However, its well worth reading Ray Sims's analysis of these slides and also another wiki case study, Avenue A | Razorfish. I particularly concur with his comment about "overloading of 'wiki' risks making the term no longer useful as descriptor of an editable web page, but rather confused as a general descriptor for an 'enterprise 2.0 intranet' overall." I've said similar things myself in response to the Avenue A | Razorfish case study ("Their wiki sounds very much like a portal, but a portal implemented in a wiki or Web 2.0 style").
Generally speaking I see a couple of different meanings attached to the term "wiki":
- Its traditional meaning - from Wikis for Dummies:
- The pages must be stored in a central, shared repository.
- Anyone should be able to edit pages.
- Editing should be easy and accessible and not require special tools.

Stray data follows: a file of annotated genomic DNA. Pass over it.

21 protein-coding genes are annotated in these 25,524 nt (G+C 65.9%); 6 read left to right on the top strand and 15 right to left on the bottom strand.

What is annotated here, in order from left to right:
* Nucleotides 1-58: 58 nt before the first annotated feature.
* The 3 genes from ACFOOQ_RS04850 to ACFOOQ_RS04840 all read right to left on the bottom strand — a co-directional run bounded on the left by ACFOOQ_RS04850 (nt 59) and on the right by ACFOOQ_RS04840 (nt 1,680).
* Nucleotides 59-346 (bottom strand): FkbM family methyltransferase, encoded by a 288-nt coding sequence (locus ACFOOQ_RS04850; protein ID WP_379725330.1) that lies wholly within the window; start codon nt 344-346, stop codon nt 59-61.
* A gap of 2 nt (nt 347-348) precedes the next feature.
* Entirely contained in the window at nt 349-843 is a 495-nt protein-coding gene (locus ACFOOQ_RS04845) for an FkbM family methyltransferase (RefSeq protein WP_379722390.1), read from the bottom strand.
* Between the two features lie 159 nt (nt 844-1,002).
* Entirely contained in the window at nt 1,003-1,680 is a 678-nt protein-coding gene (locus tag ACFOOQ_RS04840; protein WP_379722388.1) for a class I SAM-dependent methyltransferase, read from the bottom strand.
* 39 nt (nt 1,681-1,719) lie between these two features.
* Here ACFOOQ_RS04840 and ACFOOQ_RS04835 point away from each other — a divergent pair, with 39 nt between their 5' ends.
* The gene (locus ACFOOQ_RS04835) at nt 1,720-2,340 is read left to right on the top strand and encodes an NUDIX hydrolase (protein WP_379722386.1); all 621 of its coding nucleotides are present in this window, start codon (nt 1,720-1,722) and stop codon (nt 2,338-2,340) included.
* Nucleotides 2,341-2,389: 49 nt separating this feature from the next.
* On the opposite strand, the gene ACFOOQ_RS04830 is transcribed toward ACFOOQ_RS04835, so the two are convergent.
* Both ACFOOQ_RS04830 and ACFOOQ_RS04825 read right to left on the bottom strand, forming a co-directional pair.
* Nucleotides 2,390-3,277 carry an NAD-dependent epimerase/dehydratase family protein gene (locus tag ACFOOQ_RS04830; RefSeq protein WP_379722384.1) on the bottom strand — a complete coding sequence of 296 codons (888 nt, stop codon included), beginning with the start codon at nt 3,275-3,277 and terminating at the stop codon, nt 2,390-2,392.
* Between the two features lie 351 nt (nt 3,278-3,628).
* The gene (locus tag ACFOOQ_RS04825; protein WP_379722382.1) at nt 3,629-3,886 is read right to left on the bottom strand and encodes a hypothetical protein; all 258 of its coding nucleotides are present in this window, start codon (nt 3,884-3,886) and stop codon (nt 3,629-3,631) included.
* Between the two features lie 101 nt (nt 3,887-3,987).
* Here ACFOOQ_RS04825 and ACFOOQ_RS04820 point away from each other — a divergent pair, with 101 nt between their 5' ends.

- Formatting information pages should be much simpler than using HTML.
- Wiki as an expression of Enterprise 2.0 - in other words the technical functionality of its traditional meaning plus a shift in organisational culture that reflects them, e.g. anyone can edit is mirrored in a flat organisational hierarchy.
- Wiki as a cheap or open source Web content management system.
- "Wikaportal" - I know its a horrible word, but effectively what I mean is the advanced use of a wiki as a cheap or open source Web content management system as a place to host other applications and/or mash ups - my feeling is that if you advance to this stage you start to break its traditional meaning, unless the applications or mash ups are still user driven by the majority.
Personally, what I think makes Atlassian's Confluence so popular is that as well as meeting some key enterprise requirements (for more, read Wiki - The New Facilitator) it generally sticks to the fundamental rule of simplicity. I hope they don't forget that.